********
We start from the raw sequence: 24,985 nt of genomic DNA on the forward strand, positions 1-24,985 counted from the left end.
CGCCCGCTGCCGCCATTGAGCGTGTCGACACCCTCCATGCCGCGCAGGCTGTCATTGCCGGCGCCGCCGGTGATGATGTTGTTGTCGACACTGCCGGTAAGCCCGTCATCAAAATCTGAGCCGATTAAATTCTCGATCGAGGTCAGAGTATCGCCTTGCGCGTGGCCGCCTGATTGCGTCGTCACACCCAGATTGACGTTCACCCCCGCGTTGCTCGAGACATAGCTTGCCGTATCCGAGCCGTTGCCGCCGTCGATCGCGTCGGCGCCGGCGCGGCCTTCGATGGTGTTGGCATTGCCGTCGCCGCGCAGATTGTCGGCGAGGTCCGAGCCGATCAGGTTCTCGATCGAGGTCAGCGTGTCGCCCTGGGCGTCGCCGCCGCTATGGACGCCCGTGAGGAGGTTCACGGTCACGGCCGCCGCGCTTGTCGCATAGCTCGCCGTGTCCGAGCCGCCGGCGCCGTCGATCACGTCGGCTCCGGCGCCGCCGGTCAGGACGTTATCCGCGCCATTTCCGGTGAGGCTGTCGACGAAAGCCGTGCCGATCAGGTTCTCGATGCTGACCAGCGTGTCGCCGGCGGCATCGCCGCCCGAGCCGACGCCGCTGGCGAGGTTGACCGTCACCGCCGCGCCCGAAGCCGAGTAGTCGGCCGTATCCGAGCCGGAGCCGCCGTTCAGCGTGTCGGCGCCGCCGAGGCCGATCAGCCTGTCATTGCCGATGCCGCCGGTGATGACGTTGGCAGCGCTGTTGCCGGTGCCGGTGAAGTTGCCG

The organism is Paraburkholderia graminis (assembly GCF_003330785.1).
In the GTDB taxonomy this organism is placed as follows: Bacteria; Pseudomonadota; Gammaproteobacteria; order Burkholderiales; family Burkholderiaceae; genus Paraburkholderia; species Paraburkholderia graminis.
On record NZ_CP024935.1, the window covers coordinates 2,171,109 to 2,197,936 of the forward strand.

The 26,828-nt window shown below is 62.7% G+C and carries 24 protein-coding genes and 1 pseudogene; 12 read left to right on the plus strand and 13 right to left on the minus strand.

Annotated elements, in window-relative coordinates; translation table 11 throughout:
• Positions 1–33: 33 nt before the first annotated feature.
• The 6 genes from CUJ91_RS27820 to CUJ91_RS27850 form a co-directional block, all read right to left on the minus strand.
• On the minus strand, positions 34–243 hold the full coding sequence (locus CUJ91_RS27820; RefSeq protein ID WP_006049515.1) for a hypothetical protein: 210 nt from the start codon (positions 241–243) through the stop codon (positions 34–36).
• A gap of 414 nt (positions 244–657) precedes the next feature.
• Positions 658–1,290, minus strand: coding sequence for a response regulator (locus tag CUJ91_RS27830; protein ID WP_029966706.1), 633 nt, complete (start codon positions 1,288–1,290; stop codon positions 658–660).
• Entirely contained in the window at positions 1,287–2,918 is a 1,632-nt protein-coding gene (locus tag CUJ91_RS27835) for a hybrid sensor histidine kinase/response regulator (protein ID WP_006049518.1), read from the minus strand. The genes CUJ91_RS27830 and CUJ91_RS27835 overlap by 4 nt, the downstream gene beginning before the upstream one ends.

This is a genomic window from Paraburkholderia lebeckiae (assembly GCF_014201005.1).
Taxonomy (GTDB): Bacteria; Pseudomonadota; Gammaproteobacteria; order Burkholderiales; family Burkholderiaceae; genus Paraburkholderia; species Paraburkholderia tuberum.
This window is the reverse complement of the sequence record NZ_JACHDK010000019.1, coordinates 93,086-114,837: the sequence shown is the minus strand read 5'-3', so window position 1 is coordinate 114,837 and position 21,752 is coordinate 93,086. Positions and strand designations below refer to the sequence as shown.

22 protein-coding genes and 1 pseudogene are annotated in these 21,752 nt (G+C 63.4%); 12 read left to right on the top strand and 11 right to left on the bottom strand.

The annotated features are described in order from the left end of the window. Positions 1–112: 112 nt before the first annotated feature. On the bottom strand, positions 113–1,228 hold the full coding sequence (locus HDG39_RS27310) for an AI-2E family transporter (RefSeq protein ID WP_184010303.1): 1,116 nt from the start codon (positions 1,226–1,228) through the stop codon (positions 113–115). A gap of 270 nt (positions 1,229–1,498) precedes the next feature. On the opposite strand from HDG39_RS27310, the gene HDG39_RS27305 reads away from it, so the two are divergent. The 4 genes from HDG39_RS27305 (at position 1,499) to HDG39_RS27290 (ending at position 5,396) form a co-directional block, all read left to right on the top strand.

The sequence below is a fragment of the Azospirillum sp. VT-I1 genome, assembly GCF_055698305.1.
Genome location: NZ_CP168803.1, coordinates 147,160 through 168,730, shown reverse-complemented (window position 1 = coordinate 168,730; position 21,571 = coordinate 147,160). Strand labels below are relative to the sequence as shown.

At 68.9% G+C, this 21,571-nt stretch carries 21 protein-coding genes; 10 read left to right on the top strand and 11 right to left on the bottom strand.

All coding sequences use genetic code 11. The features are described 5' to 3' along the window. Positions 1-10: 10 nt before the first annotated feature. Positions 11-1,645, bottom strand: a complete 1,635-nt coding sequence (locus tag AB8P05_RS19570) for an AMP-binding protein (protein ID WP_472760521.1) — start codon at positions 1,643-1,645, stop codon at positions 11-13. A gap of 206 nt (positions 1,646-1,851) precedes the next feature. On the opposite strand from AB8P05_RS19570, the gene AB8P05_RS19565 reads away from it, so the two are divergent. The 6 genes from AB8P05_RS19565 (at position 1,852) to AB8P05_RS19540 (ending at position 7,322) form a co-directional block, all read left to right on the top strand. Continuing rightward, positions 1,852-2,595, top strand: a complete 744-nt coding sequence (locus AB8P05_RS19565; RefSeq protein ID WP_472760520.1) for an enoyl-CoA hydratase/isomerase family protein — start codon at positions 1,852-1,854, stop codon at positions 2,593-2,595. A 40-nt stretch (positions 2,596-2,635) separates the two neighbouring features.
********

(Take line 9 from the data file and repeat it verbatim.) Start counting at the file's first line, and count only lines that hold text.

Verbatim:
• The 6 genes from CUJ91_RS27820 to CUJ91_RS27850 form a co-directional block, all read right to left on the minus strand.